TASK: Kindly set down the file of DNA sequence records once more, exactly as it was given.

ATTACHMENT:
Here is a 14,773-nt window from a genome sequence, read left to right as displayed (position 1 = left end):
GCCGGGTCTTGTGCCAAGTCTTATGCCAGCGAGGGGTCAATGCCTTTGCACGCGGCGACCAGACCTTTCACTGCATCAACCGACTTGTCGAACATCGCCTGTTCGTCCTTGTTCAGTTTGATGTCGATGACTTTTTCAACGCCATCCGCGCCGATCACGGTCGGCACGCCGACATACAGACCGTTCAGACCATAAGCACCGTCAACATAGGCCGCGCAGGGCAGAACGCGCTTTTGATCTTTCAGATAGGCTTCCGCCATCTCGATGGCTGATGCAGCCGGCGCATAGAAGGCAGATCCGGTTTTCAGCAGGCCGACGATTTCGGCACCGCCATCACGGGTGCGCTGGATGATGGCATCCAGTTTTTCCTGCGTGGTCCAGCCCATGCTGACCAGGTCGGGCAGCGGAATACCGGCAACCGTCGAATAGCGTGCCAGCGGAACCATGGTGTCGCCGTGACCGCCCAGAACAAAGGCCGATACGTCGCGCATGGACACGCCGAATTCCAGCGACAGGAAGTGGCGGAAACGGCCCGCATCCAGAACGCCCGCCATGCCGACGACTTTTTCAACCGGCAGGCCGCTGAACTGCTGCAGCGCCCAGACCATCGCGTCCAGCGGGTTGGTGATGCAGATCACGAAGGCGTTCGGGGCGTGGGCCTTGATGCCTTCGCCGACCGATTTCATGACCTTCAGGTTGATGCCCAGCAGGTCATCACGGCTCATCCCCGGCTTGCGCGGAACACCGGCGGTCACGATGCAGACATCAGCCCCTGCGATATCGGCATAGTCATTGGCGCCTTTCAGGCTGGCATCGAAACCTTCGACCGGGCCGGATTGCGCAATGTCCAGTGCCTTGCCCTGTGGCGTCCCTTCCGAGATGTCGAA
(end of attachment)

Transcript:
Here is a 14,773-nt window from a genome sequence, read left to right as displayed (position 1 = left end):
GCCGGGTCTTGTGCCAAGTCTTATGCCAGCGAGGGGTCAATGCCTTTGCACGCGGCGACCAGACCTTTCACTGCATCAACCGACTTGTCGAACATCGCCTGTTCGTCCTTGTTCAGTTTGATGTCGATGACTTTTTCAACGCCATCCGCGCCGATCACGGTCGGCACGCCGACATACAGACCGTTCAGACCATAAGCACCGTCAACATAGGCCGCGCAGGGCAGAACGCGCTTTTGATCTTTCAGATAGGCTTCCGCCATCTCGATGGCTGATGCAGCCGGCGCATAGAAGGCAGATCCGGTTTTCAGCAGGCCGACGATTTCGGCACCGCCATCACGGGTGCGCTGGATGATGGCATCCAGTTTTTCCTGCGTGGTCCAGCCCATGCTGACCAGGTCGGGCAGCGGAATACCGGCAACCGTCGAATAGCGTGCCAGCGGAACCATGGTGTCGCCGTGACCGCCCAGAACAAAGGCCGATACGTCGCGCATGGACACGCCGAATTCCAGCGACAGGAAGTGGCGGAAACGGCCCGCATCCAGAACGCCCGCCATGCCGACGACTTTTTCAACCGGCAGGCCGCTGAACTGCTGCAGCGCCCAGACCATCGCGTCCAGCGGGTTGGTGATGCAGATCACGAAGGCGTTCGGGGCGTGGGCCTTGATGCCTTCGCCGACCGATTTCATGACCTTCAGGTTGATGCCCAGCAGGTCATCACGGCTCATCCCCGGCTTGCGCGGAACACCGGCGGTCACGATGCAGACATCAGCCCCTGCGATATCGGCATAGTCATTGGCGCCTTTCAGGCTGGCATCGAAACCTTCGACCGGGCCGGATTGCGCAATGTCCAGTGCCTTGCCCTGTGGCGTCCCTTCCGAGATGTCGAA